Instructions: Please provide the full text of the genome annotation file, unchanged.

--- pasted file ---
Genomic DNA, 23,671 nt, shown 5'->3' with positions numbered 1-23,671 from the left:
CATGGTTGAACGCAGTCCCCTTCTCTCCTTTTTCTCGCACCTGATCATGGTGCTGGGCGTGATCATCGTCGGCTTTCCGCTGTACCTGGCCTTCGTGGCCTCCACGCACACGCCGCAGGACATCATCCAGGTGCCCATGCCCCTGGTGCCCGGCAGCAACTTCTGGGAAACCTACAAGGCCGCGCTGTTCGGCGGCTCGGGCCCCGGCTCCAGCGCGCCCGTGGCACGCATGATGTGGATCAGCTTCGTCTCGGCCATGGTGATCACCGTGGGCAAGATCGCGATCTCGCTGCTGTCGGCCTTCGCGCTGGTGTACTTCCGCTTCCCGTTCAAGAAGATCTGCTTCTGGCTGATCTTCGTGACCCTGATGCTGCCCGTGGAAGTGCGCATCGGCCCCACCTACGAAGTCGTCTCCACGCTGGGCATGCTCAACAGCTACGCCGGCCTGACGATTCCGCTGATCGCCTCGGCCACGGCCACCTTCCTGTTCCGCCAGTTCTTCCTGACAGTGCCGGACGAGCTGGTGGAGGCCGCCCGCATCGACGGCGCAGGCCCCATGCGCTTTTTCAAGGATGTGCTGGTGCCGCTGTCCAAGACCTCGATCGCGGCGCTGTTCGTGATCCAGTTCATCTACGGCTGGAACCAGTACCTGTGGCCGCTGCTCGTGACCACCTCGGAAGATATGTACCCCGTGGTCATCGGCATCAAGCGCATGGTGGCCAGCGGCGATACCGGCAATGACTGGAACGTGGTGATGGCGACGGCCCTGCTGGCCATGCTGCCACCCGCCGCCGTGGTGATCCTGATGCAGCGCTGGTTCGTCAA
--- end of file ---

Genomic DNA, 23,671 nt, shown 5'->3' with positions numbered 1-23,671 from the left:
CATGGTTGAACGCAGTCCCCTTCTCTCCTTTTTCTCGCACCTGATCATGGTGCTGGGCGTGATCATCGTCGGCTTTCCGCTGTACCTGGCCTTCGTGGCCTCCACGCACACGCCGCAGGACATCATCCAGGTGCCCATGCCCCTGGTGCCCGGCAGCAACTTCTGGGAAACCTACAAGGCCGCGCTGTTCGGCGGCTCGGGCCCCGGCTCCAGCGCGCCCGTGGCACGCATGATGTGGATCAGCTTCGTCTCGGCCATGGTGATCACCGTGGGCAAGATCGCGATCTCGCTGCTGTCGGCCTTCGCGCTGGTGTACTTCCGCTTCCCGTTCAAGAAGATCTGCTTCTGGCTGATCTTCGTGACCCTGATGCTGCCCGTGGAAGTGCGCATCGGCCCCACCTACGAAGTCGTCTCCACGCTGGGCATGCTCAACAGCTACGCCGGCCTGACGATTCCGCTGATCGCCTCGGCCACGGCCACCTTCCTGTTCCGCCAGTTCTTCCTGACAGTGCCGGACGAGCTGGTGGAGGCCGCCCGCATCGACGGCGCAGGCCCCATGCGCTTTTTCAAGGATGTGCTGGTGCCGCTGTCCAAGACCTCGATCGCGGCGCTGTTCGTGATCCAGTTCATCTACGGCTGGAACCAGTACCTGTGGCCGCTGCTCGTGACCACCTCGGAAGATATGTACCCCGTGGTCATCGGCATCAAGCGCATGGTGGCCAGCGGCGATACCGGCAATGACTGGAACGTGGTGATGGCGACGGCCCTGCTGGCCATGCTGCCACCCGCCGCCGTGGTGATCCTGATGCAGCGCTGGTTCGTCAA